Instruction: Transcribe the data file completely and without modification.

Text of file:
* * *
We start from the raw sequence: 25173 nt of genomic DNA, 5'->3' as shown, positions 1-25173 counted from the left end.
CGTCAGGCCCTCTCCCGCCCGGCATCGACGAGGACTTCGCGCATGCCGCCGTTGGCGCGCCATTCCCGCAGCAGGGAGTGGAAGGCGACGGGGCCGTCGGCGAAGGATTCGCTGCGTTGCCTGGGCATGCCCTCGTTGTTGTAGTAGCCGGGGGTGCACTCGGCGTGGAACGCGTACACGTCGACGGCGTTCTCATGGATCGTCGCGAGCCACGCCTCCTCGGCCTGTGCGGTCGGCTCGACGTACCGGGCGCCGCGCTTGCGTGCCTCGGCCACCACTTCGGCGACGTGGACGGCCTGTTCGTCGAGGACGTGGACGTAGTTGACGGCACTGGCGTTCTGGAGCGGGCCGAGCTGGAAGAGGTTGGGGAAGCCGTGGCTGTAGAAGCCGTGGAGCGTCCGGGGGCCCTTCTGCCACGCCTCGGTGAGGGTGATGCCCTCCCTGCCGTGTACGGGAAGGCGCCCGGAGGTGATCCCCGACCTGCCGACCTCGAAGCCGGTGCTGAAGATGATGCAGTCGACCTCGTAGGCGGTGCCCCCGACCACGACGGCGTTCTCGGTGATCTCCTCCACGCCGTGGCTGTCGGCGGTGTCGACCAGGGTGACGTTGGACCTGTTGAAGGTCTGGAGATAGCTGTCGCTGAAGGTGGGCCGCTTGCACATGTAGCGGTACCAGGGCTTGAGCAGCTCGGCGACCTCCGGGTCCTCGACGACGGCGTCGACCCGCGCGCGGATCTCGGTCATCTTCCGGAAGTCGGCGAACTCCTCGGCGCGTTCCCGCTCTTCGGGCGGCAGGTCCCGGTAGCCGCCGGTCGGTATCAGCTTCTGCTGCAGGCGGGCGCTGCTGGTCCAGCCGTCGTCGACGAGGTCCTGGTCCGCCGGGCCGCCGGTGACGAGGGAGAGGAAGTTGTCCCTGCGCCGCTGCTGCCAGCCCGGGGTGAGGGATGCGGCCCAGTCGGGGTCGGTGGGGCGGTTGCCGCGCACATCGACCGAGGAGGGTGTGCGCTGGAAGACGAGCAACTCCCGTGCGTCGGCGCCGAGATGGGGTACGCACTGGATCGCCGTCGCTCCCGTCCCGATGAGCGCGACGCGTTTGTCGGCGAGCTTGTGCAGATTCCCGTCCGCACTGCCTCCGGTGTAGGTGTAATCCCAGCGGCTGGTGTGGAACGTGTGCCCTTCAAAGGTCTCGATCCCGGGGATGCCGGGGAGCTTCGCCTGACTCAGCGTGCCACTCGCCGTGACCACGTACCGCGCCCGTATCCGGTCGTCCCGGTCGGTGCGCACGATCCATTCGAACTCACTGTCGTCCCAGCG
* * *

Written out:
We start from the raw sequence: 25173 nt of genomic DNA, 5'->3' as shown, positions 1-25173 counted from the left end.
CGTCAGGCCCTCTCCCGCCCGGCATCGACGAGGACTTCGCGCATGCCGCCGTTGGCGCGCCATTCCCGCAGCAGGGAGTGGAAGGCGACGGGGCCGTCGGCGAAGGATTCGCTGCGTTGCCTGGGCATGCCCTCGTTGTTGTAGTAGCCGGGGGTGCACTCGGCGTGGAACGCGTACACGTCGACGGCGTTCTCATGGATCGTCGCGAGCCACGCCTCCTCGGCCTGTGCGGTCGGCTCGACGTACCGGGCGCCGCGCTTGCGTGCCTCGGCCACCACTTCGGCGACGTGGACGGCCTGTTCGTCGAGGACGTGGACGTAGTTGACGGCACTGGCGTTCTGGAGCGGGCCGAGCTGGAAGAGGTTGGGGAAGCCGTGGCTGTAGAAGCCGTGGAGCGTCCGGGGGCCCTTCTGCCACGCCTCGGTGAGGGTGATGCCCTCCCTGCCGTGTACGGGAAGGCGCCCGGAGGTGATCCCCGACCTGCCGACCTCGAAGCCGGTGCTGAAGATGATGCAGTCGACCTCGTAGGCGGTGCCCCCGACCACGACGGCGTTCTCGGTGATCTCCTCCACGCCGTGGCTGTCGGCGGTGTCGACCAGGGTGACGTTGGACCTGTTGAAGGTCTGGAGATAGCTGTCGCTGAAGGTGGGCCGCTTGCACATGTAGCGGTACCAGGGCTTGAGCAGCTCGGCGACCTCCGGGTCCTCGACGACGGCGTCGACCCGCGCGCGGATCTCGGTCATCTTCCGGAAGTCGGCGAACTCCTCGGCGCGTTCCCGCTCTTCGGGCGGCAGGTCCCGGTAGCCGCCGGTCGGTATCAGCTTCTGCTGCAGGCGGGCGCTGCTGGTCCAGCCGTCGTCGACGAGGTCCTGGTCCGCCGGGCCGCCGGTGACGAGGGAGAGGAAGTTGTCCCTGCGCCGCTGCTGCCAGCCCGGGGTGAGGGATGCGGCCCAGTCGGGGTCGGTGGGGCGGTTGCCGCGCACATCGACCGAGGAGGGTGTGCGCTGGAAGACGAGCAACTCCCGTGCGTCGGCGCCGAGATGGGGTACGCACTGGATCGCCGTCGCTCCCGTCCCGATGAGCGCGACGCGTTTGTCGGCGAGCTTGTGCAGATTCCCGTCCGCACTGCCTCCGGTGTAGGTGTAATCCCAGCGGCTGGTGTGGAACGTGTGCCCTTCAAAGGTCTCGATCCCGGGGATGCCGGGGAGCTTCGCCTGACTCAGCGTGCCACTCGCCGTGACCACGTACCGCGCCCGTATCCGGTCGTCCCGGTCGGTGCGCACGATCCATTCGAACTCACTGTCGTCCCAGCG